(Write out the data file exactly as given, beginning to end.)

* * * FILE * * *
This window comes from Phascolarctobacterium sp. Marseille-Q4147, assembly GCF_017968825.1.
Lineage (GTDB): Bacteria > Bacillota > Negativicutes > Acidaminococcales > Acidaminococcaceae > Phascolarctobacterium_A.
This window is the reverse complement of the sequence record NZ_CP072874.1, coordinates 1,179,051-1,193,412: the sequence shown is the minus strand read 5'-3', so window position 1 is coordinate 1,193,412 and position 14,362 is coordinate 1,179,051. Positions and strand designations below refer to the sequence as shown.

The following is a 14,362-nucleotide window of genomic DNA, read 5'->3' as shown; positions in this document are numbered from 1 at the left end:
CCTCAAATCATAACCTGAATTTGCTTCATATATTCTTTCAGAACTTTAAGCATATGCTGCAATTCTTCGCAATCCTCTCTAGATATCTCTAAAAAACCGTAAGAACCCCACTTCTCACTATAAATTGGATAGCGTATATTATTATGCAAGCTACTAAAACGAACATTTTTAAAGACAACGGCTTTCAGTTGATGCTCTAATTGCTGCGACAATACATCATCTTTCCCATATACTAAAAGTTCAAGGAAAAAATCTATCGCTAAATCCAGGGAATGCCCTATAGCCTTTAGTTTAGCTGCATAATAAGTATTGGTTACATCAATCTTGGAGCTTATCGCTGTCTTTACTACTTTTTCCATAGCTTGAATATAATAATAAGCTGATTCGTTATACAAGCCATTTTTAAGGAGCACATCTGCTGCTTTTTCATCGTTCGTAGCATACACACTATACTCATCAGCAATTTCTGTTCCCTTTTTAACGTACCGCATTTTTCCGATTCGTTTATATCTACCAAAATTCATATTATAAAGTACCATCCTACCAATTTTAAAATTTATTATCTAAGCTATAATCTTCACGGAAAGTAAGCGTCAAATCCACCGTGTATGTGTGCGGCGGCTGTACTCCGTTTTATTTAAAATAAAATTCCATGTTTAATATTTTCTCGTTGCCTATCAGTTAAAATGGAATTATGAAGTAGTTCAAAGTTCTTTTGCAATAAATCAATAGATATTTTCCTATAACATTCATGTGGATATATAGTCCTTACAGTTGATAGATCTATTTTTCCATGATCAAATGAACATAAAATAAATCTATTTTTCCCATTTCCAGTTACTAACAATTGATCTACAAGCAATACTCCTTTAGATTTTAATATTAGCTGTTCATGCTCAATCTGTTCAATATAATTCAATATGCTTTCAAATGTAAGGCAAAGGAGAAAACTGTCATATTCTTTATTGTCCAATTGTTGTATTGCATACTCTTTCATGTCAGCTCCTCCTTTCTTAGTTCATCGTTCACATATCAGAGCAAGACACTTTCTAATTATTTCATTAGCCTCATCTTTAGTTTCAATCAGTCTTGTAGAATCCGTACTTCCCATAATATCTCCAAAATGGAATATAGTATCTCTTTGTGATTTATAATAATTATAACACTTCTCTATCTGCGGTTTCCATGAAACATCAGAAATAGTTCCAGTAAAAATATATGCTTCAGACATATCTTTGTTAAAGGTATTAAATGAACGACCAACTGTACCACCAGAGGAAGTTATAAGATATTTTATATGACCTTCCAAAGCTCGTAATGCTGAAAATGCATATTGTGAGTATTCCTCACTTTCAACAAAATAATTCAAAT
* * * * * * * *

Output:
This window comes from Phascolarctobacterium sp. Marseille-Q4147, assembly GCF_017968825.1.
Lineage (GTDB): Bacteria > Bacillota > Negativicutes > Acidaminococcales > Acidaminococcaceae > Phascolarctobacterium_A.
This window is the reverse complement of the sequence record NZ_CP072874.1, coordinates 1,179,051-1,193,412: the sequence shown is the minus strand read 5'-3', so window position 1 is coordinate 1,193,412 and position 14,362 is coordinate 1,179,051. Positions and strand designations below refer to the sequence as shown.

The following is a 14,362-nucleotide window of genomic DNA, read 5'->3' as shown; positions in this document are numbered from 1 at the left end:
CCTCAAATCATAACCTGAATTTGCTTCATATATTCTTTCAGAACTTTAAGCATATGCTGCAATTCTTCGCAATCCTCTCTAGATATCTCTAAAAAACCGTAAGAACCCCACTTCTCACTATAAATTGGATAGCGTATATTATTATGCAAGCTACTAAAACGAACATTTTTAAAGACAACGGCTTTCAGTTGATGCTCTAATTGCTGCGACAATACATCATCTTTCCCATATACTAAAAGTTCAAGGAAAAAATCTATCGCTAAATCCAGGGAATGCCCTATAGCCTTTAGTTTAGCTGCATAATAAGTATTGGTTACATCAATCTTGGAGCTTATCGCTGTCTTTACTACTTTTTCCATAGCTTGAATATAATAATAAGCTGATTCGTTATACAAGCCATTTTTAAGGAGCACATCTGCTGCTTTTTCATCGTTCGTAGCATACACACTATACTCATCAGCAATTTCTGTTCCCTTTTTAACGTACCGCATTTTTCCGATTCGTTTATATCTACCAAAATTCATATTATAAAGTACCATCCTACCAATTTTAAAATTTATTATCTAAGCTATAATCTTCACGGAAAGTAAGCGTCAAATCCACCGTGTATGTGTGCGGCGGCTGTACTCCGTTTTATTTAAAATAAAATTCCATGTTTAATATTTTCTCGTTGCCTATCAGTTAAAATGGAATTATGAAGTAGTTCAAAGTTCTTTTGCAATAAATCAATAGATATTTTCCTATAACATTCATGTGGATATATAGTCCTTACAGTTGATAGATCTATTTTTCCATGATCAAATGAACATAAAATAAATCTATTTTTCCCATTTCCAGTTACTAACAATTGATCTACAAGCAATACTCCTTTAGATTTTAATATTAGCTGTTCATGCTCAATCTGTTCAATATAATTCAATATGCTTTCAAATGTAAGGCAAAGGAGAAAACTGTCATATTCTTTATTGTCCAATTGTTGTATTGCATACTCTTTCATGTCAGCTCCTCCTTTCTTAGTTCATCGTTCACATATCAGAGCAAGACACTTTCTAATTATTTCATTAGCCTCATCTTTAGTTTCAATCAGTCTTGTAGAATCCGTACTTCCCATAATATCTCCAAAATGGAATATAGTATCTCTTTGTGATTTATAATAATTATAACACTTCTCTATCTGCGGTTTCCATGAAACATCAGAAATAGTTCCAGTAAAAATATATGCTTCAGACATATCTTTGTTAAAGGTATTAAATGAACGACCAACTGTACCACCAGAGGAAGTTATAAGATATTTTATATGACCTTCCAAAGCTCGTAATGCTGAAAATGCATATTGTGAGTATTCCTCACTTTCAACAAAATAATTCAAAT